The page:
We in the news business are being deluged these days by reports of the imminent death of “paper” newspapers and the concurrent rush go digital in every format possible.
In the midst of all the wailing and gnashing of teeth is the Native Sun News in Rapid City, S.D., which debuted a year and a half ago as a defiantly paper newspaper and has stayed that way ever since. As publisher Tim Giago wrote about that decision:
You won’t find us on the Internet. So many of my Indian readers do not have computers or do not even have access to them. Native Sun News will go back to the traditional way of providing news for Indian country. The paper will have serious news, but we will never abandon that Indian sense of humor that so many non-Indians accuse us of not having. You will be able to hold our newspaper in your hands, sip on a hot cup of coffee, and read the news you used to love to read in The Lakota Times and Indian Country Today.
The paper is especially tough on cases of alleged corruption.
Native Sun News is often the only news outlet to publicize cases like the one involving Donita King, whose story was featured in the July 21 issue. King, an enrolled member of the Assiniboine Sioux on the Fort Peck Reservation in northeastern Montana, says that she and her family have been fighting for years for the money due from her oil-rich allotments.
People are widely familiar with the issue of Native Americans being cheated out of royalties on their land allotments, thanks to the massive Cobell v. Salazar class-action suit against the Interior Department.
But as King tells Native Sun News managing editor Randall Howell, it’s not the U.S. government, but tribal officials, who have been cheating her family. King, who is legally blind, says the money due her family has instead been directed to fake accounts set up by powerful people in the tribe.
As Howell reports, “What started out as a ‘simple probate search’ more than two decades ago, after King’s father had died, has resulted in nearly 50 grand-jury indictments over allotment fraud.”
King, who is a descendant of Hunkpapa Sioux Chief Sitting Bull and who says the long fight has resulted in death threats to her and her family, calls the whole mess a “path of shame.”
And the only place you can read about it is the Native Sun News “The only Indian newspaper that cowboys can read, too!”). You can look at a reproduction of each week’s front page and read a column by Giago online every week at www.nsweekly.com/. And, even though reading the entire newspaper defiantly remains a tactile experience, you can follow Native Sun News, and discussions about its stories, on both Facebook and Twitter.
We’ve blogged earlier, here, about the new book on the Little Bighorn Battle, Nathaniel Philbrick’s “The Last Stand,” which takes a look at that day through the eyes of both Sitting bull and Lt. Col. George Armstrong Custer.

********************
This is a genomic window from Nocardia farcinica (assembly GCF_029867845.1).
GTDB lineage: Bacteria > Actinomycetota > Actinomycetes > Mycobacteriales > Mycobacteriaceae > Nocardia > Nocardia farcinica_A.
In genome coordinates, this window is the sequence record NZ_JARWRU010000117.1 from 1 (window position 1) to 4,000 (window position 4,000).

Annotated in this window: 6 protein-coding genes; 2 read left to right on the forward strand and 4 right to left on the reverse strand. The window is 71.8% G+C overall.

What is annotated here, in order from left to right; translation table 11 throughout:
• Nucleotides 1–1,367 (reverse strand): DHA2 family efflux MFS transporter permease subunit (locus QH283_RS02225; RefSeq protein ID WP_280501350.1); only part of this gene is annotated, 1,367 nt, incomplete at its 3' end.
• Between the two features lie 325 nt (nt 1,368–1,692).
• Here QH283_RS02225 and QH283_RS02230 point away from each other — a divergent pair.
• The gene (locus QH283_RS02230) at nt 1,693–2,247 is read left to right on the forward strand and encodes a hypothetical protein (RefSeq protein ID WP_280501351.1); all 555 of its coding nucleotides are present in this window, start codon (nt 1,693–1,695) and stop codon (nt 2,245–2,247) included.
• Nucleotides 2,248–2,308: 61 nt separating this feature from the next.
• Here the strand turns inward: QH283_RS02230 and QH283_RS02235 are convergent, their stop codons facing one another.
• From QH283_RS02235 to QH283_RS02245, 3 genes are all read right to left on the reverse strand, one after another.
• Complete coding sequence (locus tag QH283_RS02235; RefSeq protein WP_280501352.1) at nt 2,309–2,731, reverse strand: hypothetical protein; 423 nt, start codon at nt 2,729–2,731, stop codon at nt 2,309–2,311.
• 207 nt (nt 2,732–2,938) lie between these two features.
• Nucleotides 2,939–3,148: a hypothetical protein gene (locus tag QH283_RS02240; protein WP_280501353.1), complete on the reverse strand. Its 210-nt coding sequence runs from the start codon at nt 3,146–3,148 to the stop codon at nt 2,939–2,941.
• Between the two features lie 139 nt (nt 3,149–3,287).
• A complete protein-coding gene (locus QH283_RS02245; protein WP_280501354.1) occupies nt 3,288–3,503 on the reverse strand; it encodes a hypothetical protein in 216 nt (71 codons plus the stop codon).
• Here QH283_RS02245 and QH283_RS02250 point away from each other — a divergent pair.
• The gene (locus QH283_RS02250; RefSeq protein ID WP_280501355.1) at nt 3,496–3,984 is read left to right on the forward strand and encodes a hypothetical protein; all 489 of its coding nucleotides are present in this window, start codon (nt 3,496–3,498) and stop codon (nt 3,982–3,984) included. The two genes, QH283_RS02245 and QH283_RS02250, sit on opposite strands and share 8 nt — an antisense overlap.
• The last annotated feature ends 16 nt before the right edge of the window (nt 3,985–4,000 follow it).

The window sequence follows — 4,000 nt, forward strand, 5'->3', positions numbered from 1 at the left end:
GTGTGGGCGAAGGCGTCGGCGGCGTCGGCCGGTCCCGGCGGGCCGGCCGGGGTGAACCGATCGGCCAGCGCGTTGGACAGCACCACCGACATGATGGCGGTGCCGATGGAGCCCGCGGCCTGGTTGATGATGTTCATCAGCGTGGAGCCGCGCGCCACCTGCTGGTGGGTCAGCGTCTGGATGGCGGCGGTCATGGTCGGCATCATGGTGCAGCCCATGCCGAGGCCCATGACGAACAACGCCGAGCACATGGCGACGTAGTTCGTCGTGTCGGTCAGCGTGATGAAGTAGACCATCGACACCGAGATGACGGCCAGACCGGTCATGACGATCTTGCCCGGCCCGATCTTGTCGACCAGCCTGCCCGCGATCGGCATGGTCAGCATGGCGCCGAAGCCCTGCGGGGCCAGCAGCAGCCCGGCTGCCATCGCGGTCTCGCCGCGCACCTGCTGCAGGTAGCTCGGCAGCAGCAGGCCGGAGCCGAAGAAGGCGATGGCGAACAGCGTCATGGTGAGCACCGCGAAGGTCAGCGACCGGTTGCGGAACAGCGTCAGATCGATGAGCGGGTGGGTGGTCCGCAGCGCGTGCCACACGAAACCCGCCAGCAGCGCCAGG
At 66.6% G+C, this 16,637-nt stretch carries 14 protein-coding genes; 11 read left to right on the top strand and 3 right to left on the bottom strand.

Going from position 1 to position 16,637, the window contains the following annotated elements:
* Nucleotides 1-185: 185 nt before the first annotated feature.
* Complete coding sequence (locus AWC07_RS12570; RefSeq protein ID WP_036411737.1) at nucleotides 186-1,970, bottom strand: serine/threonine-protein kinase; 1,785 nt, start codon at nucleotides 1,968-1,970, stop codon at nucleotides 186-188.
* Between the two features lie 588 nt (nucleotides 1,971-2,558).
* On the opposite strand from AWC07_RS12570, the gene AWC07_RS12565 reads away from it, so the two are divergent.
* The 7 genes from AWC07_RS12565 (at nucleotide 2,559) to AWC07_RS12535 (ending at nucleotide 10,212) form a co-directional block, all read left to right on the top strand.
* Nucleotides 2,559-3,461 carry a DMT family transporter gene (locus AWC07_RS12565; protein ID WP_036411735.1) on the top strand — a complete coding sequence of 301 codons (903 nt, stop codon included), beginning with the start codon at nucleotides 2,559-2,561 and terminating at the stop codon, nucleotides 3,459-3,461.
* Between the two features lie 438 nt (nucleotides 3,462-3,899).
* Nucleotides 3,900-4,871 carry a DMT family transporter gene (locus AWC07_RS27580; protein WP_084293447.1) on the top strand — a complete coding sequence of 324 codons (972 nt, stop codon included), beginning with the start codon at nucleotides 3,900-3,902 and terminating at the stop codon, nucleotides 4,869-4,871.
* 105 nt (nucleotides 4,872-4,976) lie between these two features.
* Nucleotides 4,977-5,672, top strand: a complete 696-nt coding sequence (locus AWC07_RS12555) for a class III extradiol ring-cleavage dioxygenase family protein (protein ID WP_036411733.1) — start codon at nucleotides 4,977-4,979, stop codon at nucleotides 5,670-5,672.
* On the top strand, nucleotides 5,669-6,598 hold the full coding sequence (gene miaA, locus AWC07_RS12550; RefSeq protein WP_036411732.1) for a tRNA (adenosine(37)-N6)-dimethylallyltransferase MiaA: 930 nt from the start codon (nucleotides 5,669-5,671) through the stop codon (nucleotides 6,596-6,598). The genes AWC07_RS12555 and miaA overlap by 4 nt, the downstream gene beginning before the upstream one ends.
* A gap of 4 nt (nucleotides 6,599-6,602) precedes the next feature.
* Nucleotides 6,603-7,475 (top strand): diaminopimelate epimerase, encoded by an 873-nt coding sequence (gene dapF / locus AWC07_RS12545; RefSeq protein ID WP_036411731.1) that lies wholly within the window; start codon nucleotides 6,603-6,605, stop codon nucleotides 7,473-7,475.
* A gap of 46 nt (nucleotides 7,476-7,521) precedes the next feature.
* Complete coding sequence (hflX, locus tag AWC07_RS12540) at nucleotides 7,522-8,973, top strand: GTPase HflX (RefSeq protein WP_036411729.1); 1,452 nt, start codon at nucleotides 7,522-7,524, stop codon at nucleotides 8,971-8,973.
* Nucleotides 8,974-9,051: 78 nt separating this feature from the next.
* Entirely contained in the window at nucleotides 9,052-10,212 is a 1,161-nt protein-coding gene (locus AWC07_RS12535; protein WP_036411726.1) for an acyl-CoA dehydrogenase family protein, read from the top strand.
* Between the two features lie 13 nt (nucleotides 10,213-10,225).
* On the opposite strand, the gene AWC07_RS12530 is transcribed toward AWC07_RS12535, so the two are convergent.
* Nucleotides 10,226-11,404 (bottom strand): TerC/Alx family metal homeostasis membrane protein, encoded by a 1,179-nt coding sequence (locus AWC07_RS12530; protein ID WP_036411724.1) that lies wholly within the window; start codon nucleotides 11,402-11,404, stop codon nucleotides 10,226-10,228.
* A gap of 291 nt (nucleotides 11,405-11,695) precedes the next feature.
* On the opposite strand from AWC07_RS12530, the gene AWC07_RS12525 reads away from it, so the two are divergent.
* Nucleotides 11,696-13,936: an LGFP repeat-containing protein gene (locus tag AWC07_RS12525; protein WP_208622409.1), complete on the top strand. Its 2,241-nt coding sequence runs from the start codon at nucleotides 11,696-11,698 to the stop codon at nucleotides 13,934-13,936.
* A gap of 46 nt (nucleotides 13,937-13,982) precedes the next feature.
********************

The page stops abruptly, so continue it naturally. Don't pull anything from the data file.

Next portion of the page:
The New York Times takes a look at Philbrick’s work, here, along with another book, this one about Quanah Parker of the Comanche.
The Times terms S.C. Gwynne’s book on Parker, “Empire of the Summer Moon,” transcendent:
Born the son of an Indian warrior and his white wife (who had been captured at the age of 9 during a raid on a Texas ranch), Parker grew up to become the last and greatest chief of the Comanche, the tribe that ruled the Great Plains for most of the 19th century. That’s his one-sentence biography. The deeper, richer story that unfolds in “Empire of the Summer Moon” is nothing short of a revelation. Gwynne, a former editor at Time and Texas Monthly, doesn’t merely retell the story of Parker’s life. He pulls his readers through an American frontier roiling with extreme violence, political intrigue, bravery, anguish, corruption, love, knives, rifles and arrows. Lots and lots of arrows. This book will leave dust and blood on your jeans.
Reviewer Bruce Barcott terms the Comanche a Native American superpower, and quotes Gwynne: “They held sway over some 20 different tribes who had been either conquered, driven off or reduced to vassal status,” Gwynne writes. “Such imperial dominance was no accident of geography. It was the product of over 150 years of deliberate, sustained combat against a series of enemies over a singular piece of land that contained the country’s largest buffalo herds.”
Parker’s own transformation mirrored that of his people:
Quanah Parker’s second act was, if anything, more remarkable than his first. Resigned to reservation life, he transformed himself from a death-dealing warrior to a prosperous cattleman and a hard-bargaining politician who earned the respect and friendship of Teddy Roosevelt.”
Barcott calls “Empire of the Summer Moon” “a forceful argument about the place of Native American tribes in geopolitical history.”
Racial violence won’t be tolerated, Farmington officials tell Navajo group